Friday, October 4, 2013

Cincinnati Chili

Cincinnati chili

Cincinnati chili has to be one of the oddest dishes I've ever had. Geographically, it's all over the map. At its base is chili, the Tex-Mex staple, but spiced with a blend that's vaguely Middle Eastern and then served over noodles like a kind of spicy spaghetti with meat sauce. And it's from the Midwest.

I wouldn't dismiss this though just because it's weird. It's quite good, especially leftover the next day when all the flavors have had time to blend together well.

Cincinnati has an unusual but wonderfully fragrant combination of spices.

Since it has cayenne pepper in it, this chili is pretty spicy. In a way, it's spicier than the Chili Con Carne, which had more of a background heat to it.

When ordering Cincinnati chili, there's a code for how you want it that refers to the extras, which Wikipedia describes well. My chili sort of messes up the code system, since I added the beans to the pot instead of serving them as an extra, and I didn't include any additional raw onion. I guess that makes this a "four-way bean" sort of.

Cincinnati Chili
Adapted from multiple recipe sources

1 lb. lean ground beef
2 yellow onions, diced
Salt or seasoned salt, to taste
4 garlic cloves, minced
2 tbsp. chili powder
1 tbsp. sweet paprika
1 tsp. dried oregano
1 tbsp. unsweetened cocoa powder
1/2 tsp. cayenne pepper
1/2 tsp. ground allspice
1 tsp. ground cumin
1/4 tsp. ground clove
2 cups low-sodium chicken broth
1 tbsp. apple cider vinegar
1 tbsp. Worcestershire sauce
2 cups tomato sauce or crushed tomatoes (I used the latter, since I had it on hand to use up)
28 oz. can of red kidney beans, drained and rinsed
1 bay leaf
1 lb. cooked spaghetti (cooked al dente, according to package directions)
Generous amount of shredded cheddar cheese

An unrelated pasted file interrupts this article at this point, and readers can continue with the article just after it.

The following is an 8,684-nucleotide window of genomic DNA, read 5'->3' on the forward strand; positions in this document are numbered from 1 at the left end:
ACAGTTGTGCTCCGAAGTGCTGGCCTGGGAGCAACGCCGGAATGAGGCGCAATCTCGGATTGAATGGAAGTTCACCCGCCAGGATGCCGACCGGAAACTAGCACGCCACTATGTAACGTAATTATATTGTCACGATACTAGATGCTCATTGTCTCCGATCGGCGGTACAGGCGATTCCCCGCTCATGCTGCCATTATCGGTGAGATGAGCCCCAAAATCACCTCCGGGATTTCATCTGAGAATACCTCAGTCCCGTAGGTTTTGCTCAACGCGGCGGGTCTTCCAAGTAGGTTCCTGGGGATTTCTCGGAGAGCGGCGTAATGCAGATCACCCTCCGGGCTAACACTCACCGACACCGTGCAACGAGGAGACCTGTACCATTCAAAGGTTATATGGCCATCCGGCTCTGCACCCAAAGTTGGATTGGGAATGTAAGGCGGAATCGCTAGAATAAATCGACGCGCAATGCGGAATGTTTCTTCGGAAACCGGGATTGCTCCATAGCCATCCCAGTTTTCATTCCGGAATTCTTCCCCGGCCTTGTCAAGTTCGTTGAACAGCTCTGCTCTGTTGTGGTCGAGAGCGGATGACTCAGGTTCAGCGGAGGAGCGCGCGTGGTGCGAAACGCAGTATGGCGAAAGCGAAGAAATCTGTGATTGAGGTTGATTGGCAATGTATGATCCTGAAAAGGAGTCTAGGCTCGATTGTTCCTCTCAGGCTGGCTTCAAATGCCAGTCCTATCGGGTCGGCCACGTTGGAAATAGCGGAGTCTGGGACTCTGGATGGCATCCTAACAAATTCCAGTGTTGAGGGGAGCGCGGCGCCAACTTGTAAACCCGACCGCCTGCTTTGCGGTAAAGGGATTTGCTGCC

1. Heat a large sauté pan over medium-high heat. Add beef and cook until browned, breaking up with a wooden spoon. Remove beef from pan (or if using an oval sauté pan, push to one end).

2. Add onion to pan, season to taste with salt (or seasoned salt), and sauté until softened, about 5 minutes. Add garlic and sauté until fragrant, about 1-2 minutes. Add chili powder, paprika, oregano, cocoa powder, cayenne pepper, allspice, cumin and clove and continue cooking, stirring frequently, until fragrant, about a minute.

3. Add the chicken broth, cider vinegar, Worcestershire sauce, tomato sauce, kidney beans and bay leaf to the pot. Increase heat and bring to a boil, then reduce heat to low and simmer uncovered for about 20 to 30 minutes until the mixture has thickened. Serve in a large bowl over spaghetti topped with a generous heap of shredded cheddar cheese.


  1. Weird but good. And I didn't mind the spiciness.

    1. I'm glad you're enjoying spicy food more. I know you had your fair share of it with chili week.

  2. I love Cincinnati chili, but I think your recipe looks like something I'd want to duplicate at home. Gonna give this a try next week.

    1. Thanks John! If you make it, please let me know how it turns out.

  3. You need a soupier chili and much more of it - coating your pasta. Then a MOUND of cheese so that it has real heft to it. THEN you have Cincinnati chili.